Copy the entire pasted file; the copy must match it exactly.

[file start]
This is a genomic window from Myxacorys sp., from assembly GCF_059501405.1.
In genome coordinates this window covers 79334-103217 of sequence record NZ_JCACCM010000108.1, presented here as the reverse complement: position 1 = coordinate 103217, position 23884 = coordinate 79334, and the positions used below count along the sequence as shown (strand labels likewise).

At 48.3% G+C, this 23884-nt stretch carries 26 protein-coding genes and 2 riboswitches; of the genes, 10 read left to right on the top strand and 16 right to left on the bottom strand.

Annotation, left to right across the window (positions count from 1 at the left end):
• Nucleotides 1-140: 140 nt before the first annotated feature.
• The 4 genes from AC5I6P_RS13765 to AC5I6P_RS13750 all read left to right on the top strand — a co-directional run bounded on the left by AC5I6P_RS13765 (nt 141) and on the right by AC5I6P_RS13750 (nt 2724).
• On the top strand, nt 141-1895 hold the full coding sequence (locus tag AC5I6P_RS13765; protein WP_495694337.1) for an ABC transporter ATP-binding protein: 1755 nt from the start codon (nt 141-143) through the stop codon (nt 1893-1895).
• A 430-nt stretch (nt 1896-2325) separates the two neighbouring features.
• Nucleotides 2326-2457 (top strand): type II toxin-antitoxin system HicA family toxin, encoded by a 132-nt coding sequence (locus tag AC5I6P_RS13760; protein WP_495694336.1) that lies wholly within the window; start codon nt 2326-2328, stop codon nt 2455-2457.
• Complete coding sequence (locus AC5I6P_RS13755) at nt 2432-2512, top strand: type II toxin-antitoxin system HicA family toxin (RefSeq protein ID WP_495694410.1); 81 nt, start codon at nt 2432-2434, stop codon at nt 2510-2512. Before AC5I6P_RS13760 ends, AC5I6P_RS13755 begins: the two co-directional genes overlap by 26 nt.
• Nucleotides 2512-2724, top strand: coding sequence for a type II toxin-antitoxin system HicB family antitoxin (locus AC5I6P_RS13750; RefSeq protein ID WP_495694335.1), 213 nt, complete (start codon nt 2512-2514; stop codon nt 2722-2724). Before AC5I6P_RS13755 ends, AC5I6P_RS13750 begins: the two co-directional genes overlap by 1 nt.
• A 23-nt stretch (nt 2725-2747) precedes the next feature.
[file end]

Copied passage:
This is a genomic window from Myxacorys sp., from assembly GCF_059501405.1.
In genome coordinates this window covers 79334-103217 of sequence record NZ_JCACCM010000108.1, presented here as the reverse complement: position 1 = coordinate 103217, position 23884 = coordinate 79334, and the positions used below count along the sequence as shown (strand labels likewise).

At 48.3% G+C, this 23884-nt stretch carries 26 protein-coding genes and 2 riboswitches; of the genes, 10 read left to right on the top strand and 16 right to left on the bottom strand.

Annotation, left to right across the window (positions count from 1 at the left end):
• Nucleotides 1-140: 140 nt before the first annotated feature.
• The 4 genes from AC5I6P_RS13765 to AC5I6P_RS13750 all read left to right on the top strand — a co-directional run bounded on the left by AC5I6P_RS13765 (nt 141) and on the right by AC5I6P_RS13750 (nt 2724).
• On the top strand, nt 141-1895 hold the full coding sequence (locus tag AC5I6P_RS13765; protein WP_495694337.1) for an ABC transporter ATP-binding protein: 1755 nt from the start codon (nt 141-143) through the stop codon (nt 1893-1895).
• A 430-nt stretch (nt 1896-2325) separates the two neighbouring features.
• Nucleotides 2326-2457 (top strand): type II toxin-antitoxin system HicA family toxin, encoded by a 132-nt coding sequence (locus tag AC5I6P_RS13760; protein WP_495694336.1) that lies wholly within the window; start codon nt 2326-2328, stop codon nt 2455-2457.
• Complete coding sequence (locus AC5I6P_RS13755) at nt 2432-2512, top strand: type II toxin-antitoxin system HicA family toxin (RefSeq protein ID WP_495694410.1); 81 nt, start codon at nt 2432-2434, stop codon at nt 2510-2512. Before AC5I6P_RS13760 ends, AC5I6P_RS13755 begins: the two co-directional genes overlap by 26 nt.
• Nucleotides 2512-2724, top strand: coding sequence for a type II toxin-antitoxin system HicB family antitoxin (locus AC5I6P_RS13750; RefSeq protein ID WP_495694335.1), 213 nt, complete (start codon nt 2512-2514; stop codon nt 2722-2724). Before AC5I6P_RS13755 ends, AC5I6P_RS13750 begins: the two co-directional genes overlap by 1 nt.
• A 23-nt stretch (nt 2725-2747) precedes the next feature.